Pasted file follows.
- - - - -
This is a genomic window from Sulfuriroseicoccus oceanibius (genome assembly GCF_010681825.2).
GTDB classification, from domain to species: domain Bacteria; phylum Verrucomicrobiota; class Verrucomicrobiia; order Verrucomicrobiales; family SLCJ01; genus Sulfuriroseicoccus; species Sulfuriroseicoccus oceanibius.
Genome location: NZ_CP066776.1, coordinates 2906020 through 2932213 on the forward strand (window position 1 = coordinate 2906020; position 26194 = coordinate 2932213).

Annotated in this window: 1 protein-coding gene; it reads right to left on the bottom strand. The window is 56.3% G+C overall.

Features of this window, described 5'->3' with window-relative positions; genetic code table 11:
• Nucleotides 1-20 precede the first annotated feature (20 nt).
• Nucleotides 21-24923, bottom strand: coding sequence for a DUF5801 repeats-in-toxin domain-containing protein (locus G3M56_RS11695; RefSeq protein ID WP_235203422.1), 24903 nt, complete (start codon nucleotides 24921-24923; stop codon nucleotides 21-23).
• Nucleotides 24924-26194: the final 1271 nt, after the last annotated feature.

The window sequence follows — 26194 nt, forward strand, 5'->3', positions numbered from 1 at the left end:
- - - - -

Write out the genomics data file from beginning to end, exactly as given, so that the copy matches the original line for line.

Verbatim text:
This is a genomic window from Sulfuriroseicoccus oceanibius (genome assembly GCF_010681825.2).
GTDB classification, from domain to species: domain Bacteria; phylum Verrucomicrobiota; class Verrucomicrobiia; order Verrucomicrobiales; family SLCJ01; genus Sulfuriroseicoccus; species Sulfuriroseicoccus oceanibius.
Genome location: NZ_CP066776.1, coordinates 2906020 through 2932213 on the forward strand (window position 1 = coordinate 2906020; position 26194 = coordinate 2932213).

Annotated in this window: 1 protein-coding gene; it reads right to left on the bottom strand. The window is 56.3% G+C overall.

Features of this window, described 5'->3' with window-relative positions; genetic code table 11:
• Nucleotides 1-20 precede the first annotated feature (20 nt).
• Nucleotides 21-24923, bottom strand: coding sequence for a DUF5801 repeats-in-toxin domain-containing protein (locus G3M56_RS11695; RefSeq protein ID WP_235203422.1), 24903 nt, complete (start codon nucleotides 24921-24923; stop codon nucleotides 21-23).
• Nucleotides 24924-26194: the final 1271 nt, after the last annotated feature.

The window sequence follows — 26194 nt, forward strand, 5'->3', positions numbered from 1 at the left end: